I’m a regular listener to J. Daniel Sawyer’s podcast, The Every Day Novelist. Recently another listener asked about how to “stress test” an idea for a story. I provided some feedback, which Dan pointed out in a feedback episode was more about stress testing a universe than an idea. He also pointed out that many wonderful stories (such as Kubrick’s and Hitchcock’s) would fail my stress tests but still be wonderful stories.
Here’s the list for reference:
A. Where do the raw materials required for this premise come from?
Particularly food–what’s that dragon in the Lonely Mountain eating? Or those asteroid miners probing the depths of space? But this can also apply to metals, computer chips, whatever the magical source is, etc. If it’s something cultural, where do the believers come from?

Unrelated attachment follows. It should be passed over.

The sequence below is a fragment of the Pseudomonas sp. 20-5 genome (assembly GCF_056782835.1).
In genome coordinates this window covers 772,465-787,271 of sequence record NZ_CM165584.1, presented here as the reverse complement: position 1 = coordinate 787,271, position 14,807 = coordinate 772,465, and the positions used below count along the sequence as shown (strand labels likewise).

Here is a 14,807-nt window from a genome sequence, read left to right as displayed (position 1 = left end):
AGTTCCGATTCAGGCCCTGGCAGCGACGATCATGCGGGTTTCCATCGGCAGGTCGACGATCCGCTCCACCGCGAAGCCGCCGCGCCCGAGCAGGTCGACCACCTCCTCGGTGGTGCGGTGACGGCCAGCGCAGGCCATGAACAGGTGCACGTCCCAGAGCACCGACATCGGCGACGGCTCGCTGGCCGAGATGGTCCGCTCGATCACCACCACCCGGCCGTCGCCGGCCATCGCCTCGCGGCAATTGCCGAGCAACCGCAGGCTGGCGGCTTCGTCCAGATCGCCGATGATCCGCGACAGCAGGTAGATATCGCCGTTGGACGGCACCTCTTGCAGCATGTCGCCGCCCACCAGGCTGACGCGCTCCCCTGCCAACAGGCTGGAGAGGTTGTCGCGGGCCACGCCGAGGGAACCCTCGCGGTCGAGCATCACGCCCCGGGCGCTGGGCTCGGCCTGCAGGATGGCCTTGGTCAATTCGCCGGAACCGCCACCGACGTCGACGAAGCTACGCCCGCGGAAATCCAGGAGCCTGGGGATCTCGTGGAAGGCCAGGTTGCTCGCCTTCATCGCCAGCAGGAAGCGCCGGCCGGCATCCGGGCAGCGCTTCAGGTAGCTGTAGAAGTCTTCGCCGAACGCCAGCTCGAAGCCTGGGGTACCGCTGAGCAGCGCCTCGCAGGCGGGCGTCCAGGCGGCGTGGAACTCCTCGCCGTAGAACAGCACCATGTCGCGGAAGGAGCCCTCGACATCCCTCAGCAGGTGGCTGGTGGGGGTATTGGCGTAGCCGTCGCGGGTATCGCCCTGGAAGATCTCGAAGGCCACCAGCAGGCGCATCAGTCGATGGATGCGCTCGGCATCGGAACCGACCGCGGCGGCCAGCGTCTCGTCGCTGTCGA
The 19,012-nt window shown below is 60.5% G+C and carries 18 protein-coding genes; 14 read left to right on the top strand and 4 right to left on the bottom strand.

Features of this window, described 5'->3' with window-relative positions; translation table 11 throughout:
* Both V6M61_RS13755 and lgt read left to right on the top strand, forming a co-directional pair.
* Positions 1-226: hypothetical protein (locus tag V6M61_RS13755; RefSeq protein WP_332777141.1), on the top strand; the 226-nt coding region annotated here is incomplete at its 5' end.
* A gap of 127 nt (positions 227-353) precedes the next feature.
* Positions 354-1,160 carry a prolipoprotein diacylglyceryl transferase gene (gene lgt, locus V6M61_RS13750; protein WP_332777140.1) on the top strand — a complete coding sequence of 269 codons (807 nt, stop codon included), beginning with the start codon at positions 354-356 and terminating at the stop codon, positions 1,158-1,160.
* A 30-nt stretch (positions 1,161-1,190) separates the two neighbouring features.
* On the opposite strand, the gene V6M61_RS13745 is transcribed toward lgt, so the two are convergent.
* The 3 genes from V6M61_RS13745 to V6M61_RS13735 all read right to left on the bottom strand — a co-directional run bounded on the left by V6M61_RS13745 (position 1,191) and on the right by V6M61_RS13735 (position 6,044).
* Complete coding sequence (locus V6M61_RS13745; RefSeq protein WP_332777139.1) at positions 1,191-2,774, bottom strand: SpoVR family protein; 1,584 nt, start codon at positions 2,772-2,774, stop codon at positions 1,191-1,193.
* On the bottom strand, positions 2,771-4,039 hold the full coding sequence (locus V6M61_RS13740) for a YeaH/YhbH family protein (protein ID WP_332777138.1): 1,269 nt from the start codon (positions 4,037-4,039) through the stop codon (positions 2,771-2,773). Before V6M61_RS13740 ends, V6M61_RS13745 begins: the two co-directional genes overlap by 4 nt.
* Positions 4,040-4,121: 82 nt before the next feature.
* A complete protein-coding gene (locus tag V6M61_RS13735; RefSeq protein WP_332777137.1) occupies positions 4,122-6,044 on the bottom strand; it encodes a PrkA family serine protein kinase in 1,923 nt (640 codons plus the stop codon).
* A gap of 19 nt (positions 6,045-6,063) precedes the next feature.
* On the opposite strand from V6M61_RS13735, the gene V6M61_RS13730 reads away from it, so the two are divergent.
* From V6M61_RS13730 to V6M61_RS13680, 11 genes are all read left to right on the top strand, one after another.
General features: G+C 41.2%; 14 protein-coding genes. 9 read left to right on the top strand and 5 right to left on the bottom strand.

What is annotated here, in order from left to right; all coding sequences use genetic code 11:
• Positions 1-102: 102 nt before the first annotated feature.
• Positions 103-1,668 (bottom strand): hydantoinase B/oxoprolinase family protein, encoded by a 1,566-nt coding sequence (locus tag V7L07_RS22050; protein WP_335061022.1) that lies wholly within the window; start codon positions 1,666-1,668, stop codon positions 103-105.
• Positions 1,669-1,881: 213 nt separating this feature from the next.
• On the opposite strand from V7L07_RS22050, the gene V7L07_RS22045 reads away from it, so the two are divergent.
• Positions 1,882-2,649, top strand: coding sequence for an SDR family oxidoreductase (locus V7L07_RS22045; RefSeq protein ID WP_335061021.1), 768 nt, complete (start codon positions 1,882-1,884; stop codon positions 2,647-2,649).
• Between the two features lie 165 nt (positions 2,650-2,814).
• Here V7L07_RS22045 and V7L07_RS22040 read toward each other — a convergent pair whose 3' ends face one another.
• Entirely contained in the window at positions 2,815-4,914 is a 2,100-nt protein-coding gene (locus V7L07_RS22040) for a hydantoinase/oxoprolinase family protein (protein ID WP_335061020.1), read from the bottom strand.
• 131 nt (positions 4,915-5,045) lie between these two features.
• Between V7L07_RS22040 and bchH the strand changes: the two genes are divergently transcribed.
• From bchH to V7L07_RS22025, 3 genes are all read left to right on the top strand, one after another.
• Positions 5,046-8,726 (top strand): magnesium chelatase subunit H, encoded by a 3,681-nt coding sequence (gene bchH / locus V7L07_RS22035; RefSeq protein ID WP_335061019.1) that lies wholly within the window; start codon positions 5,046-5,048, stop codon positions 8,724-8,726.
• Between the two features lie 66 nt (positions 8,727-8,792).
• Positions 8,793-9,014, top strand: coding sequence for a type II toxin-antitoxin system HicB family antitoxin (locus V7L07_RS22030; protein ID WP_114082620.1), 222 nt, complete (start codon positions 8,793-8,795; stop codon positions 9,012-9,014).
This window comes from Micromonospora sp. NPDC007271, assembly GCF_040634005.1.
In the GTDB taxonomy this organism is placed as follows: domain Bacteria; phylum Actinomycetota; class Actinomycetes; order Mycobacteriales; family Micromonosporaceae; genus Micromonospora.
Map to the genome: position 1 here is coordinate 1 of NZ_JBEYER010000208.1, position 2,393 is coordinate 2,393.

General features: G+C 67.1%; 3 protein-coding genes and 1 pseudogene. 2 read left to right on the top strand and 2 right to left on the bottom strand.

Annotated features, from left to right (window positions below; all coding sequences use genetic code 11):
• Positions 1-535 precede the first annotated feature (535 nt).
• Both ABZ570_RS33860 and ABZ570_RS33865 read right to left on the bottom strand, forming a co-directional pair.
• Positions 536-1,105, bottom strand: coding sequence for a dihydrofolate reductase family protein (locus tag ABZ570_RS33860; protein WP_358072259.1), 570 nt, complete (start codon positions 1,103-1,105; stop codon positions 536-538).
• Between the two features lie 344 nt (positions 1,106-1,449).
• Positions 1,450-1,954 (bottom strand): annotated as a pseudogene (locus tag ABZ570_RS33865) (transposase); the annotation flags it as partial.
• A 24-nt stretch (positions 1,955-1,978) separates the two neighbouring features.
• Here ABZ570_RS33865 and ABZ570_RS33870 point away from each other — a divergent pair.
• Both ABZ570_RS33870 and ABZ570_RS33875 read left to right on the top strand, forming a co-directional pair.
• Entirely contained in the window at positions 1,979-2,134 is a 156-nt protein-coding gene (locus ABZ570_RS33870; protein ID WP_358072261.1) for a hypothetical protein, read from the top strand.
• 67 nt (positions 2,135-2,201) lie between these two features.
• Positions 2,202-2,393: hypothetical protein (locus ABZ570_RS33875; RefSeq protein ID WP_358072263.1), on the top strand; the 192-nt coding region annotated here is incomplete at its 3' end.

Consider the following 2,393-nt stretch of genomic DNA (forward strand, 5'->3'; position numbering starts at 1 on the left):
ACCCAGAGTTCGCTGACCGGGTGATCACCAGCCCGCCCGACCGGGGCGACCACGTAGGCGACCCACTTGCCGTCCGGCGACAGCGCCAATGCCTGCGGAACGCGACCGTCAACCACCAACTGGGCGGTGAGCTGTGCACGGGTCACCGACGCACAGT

B. What are the maintenance requirements?
Everything breaks and falls apart over time–not just physical objects, but social structures, scientific principles, etc. Is the premise so new that maintenance is not yet required? If not, what’s keeping it going?
C. How long will it take to make this happen?
Very little comes into being in an instant.
D. Has something like this ever been tried before?
There are a lot of historical analogs to things modern day premises. Is that new jazzy weapon the equivalent of bringing guns to the fight the Aztecs, or bringing machine guns into Belgium in World War One? Both had new war technology, but with massively different results.
E. How could this premise be intentionally abused?
The internet is for porn. Social Media is for hate groups. Better medicines means new drugs to abuse . Lots of new things help make slavery, rape, and murder easier.
F. What could go wrong?
Not just what’s reasonable, but what are the black swans that would bring everything down?